Levin said those estimates show that Speaker Paul RyanPaul Davis RyanGOP leaders jockey for affection of House conservatives Five GOP lawmakers mulling bid to lead conservative caucus On The Money — Sponsored by Prudential — Trump walks back criticism of UK Brexit strategy | McConnell worries US in 'early stages' of trade war | US trade deficit with China hits new record MORE’s (R-Wis.) comments that the bill would help the middle class should get “four Pinocchios.”

Democrats also took issues with specific provisions in the tax bill.

For example, Rep. Judy ChuJudy May ChuPelosi: Pruitt's successor even more focused on advancing 'the toxic Trump agenda' House Dems ask Ross to address 'glaring contradictions' in rationale for citizenship question Democratic congresswoman: ‘I was proud to be arrested’ with immigration protesters MORE (D-Calif.) blasted a provision that expands 529 college savings accounts to an “unborn child.” Rep. Mike Thompson (D-Calif.) expressed concerns about the bill’s elimination of a deduction for casualty losses in the wake of fires in his home state.

Brady said he will work to ensure that victims of the fires will still be able to write off their losses.

Several Democratic lawmakers also raised concerns about the fact that the bill eliminates the deduction for state and local income and sales taxes.

“It’s double taxation and you’re taxing the success of professionals,” said Rep. John Larson (D-Conn.).

The bill’s treatment of the state and local tax deduction has been a major issue in the House GOP conference as well, because a number of GOP lawmakers in states like New York and New Jersey have argued that the deduction is important to their constituents.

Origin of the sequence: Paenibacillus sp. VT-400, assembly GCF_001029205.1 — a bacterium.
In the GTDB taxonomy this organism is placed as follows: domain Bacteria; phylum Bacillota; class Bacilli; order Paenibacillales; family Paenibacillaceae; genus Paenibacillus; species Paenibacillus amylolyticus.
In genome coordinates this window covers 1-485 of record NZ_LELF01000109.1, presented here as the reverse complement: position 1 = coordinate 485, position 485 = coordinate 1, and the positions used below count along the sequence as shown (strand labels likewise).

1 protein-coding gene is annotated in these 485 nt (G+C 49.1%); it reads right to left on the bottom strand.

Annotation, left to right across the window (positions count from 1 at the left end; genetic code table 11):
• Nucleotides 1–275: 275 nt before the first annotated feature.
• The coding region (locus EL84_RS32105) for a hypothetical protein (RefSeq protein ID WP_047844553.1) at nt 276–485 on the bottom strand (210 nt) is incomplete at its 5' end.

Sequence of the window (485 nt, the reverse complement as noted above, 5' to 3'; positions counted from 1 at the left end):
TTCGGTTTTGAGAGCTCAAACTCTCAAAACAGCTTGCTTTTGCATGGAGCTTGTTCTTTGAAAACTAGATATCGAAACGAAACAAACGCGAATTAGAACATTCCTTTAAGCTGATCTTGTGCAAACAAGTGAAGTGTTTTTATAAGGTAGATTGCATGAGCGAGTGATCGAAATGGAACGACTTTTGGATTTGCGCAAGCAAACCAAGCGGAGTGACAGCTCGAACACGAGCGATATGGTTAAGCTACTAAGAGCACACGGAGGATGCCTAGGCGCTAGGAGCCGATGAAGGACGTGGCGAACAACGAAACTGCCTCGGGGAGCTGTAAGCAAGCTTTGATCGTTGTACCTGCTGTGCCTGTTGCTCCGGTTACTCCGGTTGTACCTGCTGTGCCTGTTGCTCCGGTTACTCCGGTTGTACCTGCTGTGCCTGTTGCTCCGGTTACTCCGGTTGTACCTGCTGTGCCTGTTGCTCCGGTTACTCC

As a compromise, House GOP leaders included in the bill a deduction for property taxes of up to $10,000. That provision has satisfied many of the blue-state Republicans, though several have said they’re still “no” votes.

The sole Republican from New York on the panel, Rep. Tom Reed, spoke positively about the compromise.

“When we look at the property taxes in New York, they are highly regressive in my opinion,” he said. “They hit the lower-income folks and those single parents, those seniors in a very harsh way, compared to the income taxes.”

Another concern for Ways and Means Committee Democrats is the bill’s impact on the debt. The Joint Committee on Taxation estimates that the bill would add about $1.5 trillion to the debt over a decade.

Democratic Rep. Ron KindRonald (Ron) James KindCongress must defend role in international trade It's time for Congress to step in and stop Trump's trade abuses Lobbying world MORE (Wis.) said “that $1.5 trillion is really a lowball,” because some popular provisions in the bill are set to expire after five years and Congress would likely end up extending them.

Democrats also lashed out at the process, since they weren’t involved in the drafting of the legislation and Republicans are trying to push through the bill quickly.

“One hundred percent of the economy is impacted, and people in my state in the middle class are going to get a tax increase,” Larson said. “A tax increase thanks to the myriad decisions you made behind closed doors.”

Ways and Means Committee Republicans were united in their support for the legislation, arguing that the bill would provide relief for individuals and small and large businesses, boost economic growth and create jobs.

“I’m proud I don’t have to sit here and defend a broken tax code, again and again, as my honorable colleagues on the other side of the aisle have,” said Rep. George HoldingGeorge Edward Bell HoldingTrump, GOP launch full-court press on compromise immigration measure Trump says he will sign executive order to end family separations The Hill's Morning Report: Koch Network re-evaluating midterm strategy amid frustrations with GOP MORE (R-N.C.).

Brady noted that in 2019, the lower-income households would have a greater percentage of their taxes cut than higher-income taxpayers.

Rep. Peter Roskam (R-Ill.), chairman of the Ways and Means panel’s tax-policy subcommittee, compared the tax debate to his wife’s oil paintings. Things could look problematic if you look at individual parts, but the bill is good as a whole, he said.

“What we’re proposing is not doing these things in isolation,” he said.

Rachel Roubein contributed.